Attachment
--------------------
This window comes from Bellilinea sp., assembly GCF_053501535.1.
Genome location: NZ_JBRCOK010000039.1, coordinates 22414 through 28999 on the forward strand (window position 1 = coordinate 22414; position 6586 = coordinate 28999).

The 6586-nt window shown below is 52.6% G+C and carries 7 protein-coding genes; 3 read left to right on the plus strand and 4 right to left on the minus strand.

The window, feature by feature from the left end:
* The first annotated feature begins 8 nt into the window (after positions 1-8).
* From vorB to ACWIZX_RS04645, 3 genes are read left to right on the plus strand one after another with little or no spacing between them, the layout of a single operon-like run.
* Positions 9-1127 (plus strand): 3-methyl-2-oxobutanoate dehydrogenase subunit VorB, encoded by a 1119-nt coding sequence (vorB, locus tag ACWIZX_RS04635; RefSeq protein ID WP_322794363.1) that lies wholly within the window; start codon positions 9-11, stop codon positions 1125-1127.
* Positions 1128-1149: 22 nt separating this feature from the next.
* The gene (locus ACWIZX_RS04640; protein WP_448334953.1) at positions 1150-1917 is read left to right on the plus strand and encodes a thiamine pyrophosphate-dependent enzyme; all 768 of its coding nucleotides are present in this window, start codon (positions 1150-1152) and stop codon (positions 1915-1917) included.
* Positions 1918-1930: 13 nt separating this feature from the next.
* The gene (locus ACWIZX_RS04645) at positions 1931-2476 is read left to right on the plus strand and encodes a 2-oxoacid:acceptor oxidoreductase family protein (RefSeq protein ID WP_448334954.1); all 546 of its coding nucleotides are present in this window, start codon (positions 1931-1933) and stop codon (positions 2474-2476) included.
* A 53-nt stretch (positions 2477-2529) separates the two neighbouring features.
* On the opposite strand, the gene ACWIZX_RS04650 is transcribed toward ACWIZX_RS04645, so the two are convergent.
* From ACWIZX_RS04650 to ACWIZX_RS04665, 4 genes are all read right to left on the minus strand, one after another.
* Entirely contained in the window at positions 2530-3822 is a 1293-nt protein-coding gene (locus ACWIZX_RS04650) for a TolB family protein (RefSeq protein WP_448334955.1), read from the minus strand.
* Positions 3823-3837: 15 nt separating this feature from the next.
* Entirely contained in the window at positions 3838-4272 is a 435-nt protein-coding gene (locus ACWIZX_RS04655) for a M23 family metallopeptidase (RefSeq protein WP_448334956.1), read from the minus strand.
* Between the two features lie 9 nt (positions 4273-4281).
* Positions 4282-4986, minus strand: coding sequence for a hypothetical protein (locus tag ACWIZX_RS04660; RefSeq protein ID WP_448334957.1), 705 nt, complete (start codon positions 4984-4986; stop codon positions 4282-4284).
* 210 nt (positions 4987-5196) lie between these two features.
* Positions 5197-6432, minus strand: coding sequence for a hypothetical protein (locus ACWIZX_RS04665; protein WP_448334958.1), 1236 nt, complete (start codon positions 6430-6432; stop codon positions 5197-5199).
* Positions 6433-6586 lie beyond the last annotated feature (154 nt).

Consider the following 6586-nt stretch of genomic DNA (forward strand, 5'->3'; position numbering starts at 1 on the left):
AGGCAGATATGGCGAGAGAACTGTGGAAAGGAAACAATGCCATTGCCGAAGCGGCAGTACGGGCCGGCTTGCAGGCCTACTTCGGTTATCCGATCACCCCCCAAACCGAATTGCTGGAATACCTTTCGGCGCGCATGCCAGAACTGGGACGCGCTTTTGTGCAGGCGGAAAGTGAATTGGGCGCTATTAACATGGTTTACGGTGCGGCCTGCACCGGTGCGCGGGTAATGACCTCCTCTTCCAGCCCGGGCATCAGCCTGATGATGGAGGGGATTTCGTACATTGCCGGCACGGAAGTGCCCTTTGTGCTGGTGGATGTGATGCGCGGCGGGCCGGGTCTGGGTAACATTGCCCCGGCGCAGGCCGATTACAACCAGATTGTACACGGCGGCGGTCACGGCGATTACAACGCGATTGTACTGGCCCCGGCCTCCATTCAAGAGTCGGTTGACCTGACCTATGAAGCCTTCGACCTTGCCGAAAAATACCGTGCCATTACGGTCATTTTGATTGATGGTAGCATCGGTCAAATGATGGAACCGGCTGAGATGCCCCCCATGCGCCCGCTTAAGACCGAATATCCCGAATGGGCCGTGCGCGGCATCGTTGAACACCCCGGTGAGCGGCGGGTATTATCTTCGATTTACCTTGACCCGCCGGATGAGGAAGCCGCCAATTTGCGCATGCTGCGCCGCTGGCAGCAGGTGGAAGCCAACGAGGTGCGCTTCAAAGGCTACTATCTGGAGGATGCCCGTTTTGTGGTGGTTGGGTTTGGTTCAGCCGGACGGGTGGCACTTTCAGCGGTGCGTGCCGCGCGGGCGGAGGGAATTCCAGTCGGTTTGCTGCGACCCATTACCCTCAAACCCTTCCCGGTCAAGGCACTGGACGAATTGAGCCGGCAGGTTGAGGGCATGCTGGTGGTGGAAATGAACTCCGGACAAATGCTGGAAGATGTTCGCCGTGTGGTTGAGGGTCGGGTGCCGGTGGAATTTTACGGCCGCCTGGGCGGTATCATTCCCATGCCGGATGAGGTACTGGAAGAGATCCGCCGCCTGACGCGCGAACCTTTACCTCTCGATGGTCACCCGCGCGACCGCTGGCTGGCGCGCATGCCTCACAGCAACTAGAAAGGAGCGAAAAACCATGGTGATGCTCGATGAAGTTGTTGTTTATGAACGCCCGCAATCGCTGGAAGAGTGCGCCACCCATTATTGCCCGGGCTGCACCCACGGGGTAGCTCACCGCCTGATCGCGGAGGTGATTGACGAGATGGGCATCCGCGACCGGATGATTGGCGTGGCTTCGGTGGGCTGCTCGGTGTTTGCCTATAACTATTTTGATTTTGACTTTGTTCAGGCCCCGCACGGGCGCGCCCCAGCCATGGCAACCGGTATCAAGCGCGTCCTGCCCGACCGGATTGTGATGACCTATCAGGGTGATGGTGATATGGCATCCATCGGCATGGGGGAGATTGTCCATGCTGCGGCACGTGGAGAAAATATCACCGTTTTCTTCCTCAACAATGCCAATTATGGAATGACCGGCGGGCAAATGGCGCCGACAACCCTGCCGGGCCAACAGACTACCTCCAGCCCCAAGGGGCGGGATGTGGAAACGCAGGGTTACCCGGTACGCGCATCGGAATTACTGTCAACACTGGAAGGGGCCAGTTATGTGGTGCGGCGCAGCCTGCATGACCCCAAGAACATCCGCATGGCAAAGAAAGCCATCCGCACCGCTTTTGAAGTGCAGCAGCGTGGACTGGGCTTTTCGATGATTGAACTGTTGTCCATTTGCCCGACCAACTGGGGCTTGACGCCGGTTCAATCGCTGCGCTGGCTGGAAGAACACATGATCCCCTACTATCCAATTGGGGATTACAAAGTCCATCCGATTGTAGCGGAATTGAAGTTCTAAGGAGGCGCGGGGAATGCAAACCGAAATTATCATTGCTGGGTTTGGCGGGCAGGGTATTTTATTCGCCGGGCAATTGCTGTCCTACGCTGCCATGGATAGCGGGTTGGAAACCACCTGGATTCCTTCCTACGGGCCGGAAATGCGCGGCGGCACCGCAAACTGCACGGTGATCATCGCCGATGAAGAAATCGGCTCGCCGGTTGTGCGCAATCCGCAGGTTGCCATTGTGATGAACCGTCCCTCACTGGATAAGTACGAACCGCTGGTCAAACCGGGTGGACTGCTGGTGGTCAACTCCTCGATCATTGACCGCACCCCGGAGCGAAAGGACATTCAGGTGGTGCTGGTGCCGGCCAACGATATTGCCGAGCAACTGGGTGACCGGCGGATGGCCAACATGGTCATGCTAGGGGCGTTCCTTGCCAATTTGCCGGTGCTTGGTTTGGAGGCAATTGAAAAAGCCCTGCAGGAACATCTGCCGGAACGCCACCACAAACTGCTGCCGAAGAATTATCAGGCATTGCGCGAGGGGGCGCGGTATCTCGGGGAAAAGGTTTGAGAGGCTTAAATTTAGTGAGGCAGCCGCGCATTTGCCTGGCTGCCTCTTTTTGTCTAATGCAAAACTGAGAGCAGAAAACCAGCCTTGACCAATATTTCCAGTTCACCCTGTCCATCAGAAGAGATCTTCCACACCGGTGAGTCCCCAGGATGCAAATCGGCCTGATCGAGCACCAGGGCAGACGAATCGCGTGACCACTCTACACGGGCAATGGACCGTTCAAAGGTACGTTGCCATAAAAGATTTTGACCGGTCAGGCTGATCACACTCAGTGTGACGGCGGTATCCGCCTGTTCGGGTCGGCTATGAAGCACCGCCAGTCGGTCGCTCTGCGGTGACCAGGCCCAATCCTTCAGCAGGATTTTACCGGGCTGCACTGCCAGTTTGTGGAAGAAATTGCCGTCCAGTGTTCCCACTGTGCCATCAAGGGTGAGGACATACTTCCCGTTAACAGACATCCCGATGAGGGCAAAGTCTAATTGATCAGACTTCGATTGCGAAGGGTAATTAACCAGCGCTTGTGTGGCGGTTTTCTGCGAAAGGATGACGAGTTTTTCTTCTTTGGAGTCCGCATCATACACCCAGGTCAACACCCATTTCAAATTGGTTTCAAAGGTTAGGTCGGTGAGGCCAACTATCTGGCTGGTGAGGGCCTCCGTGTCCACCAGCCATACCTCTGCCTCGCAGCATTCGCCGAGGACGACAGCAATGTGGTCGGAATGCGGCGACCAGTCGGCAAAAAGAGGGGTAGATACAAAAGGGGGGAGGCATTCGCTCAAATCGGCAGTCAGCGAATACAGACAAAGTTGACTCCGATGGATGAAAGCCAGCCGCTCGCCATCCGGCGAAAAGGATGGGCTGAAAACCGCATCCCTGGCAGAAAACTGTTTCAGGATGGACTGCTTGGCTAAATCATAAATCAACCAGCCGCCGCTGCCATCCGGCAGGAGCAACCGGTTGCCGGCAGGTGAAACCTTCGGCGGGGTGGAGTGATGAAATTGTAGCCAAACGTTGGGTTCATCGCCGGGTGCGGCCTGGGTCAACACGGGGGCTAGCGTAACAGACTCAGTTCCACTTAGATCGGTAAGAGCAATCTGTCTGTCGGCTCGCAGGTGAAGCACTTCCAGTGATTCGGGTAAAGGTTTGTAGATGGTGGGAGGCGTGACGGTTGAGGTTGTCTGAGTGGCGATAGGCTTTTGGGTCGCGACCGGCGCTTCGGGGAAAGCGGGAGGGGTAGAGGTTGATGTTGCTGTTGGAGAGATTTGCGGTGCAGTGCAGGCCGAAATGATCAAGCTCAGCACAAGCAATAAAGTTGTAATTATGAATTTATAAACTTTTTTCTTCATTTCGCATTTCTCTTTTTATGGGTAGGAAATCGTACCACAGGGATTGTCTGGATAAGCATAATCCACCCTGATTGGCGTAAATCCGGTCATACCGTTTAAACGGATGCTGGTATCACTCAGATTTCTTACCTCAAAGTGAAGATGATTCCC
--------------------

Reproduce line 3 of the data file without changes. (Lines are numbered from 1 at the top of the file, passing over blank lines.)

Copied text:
The 6586-nt window shown below is 52.6% G+C and carries 7 protein-coding genes; 3 read left to right on the plus strand and 4 right to left on the minus strand.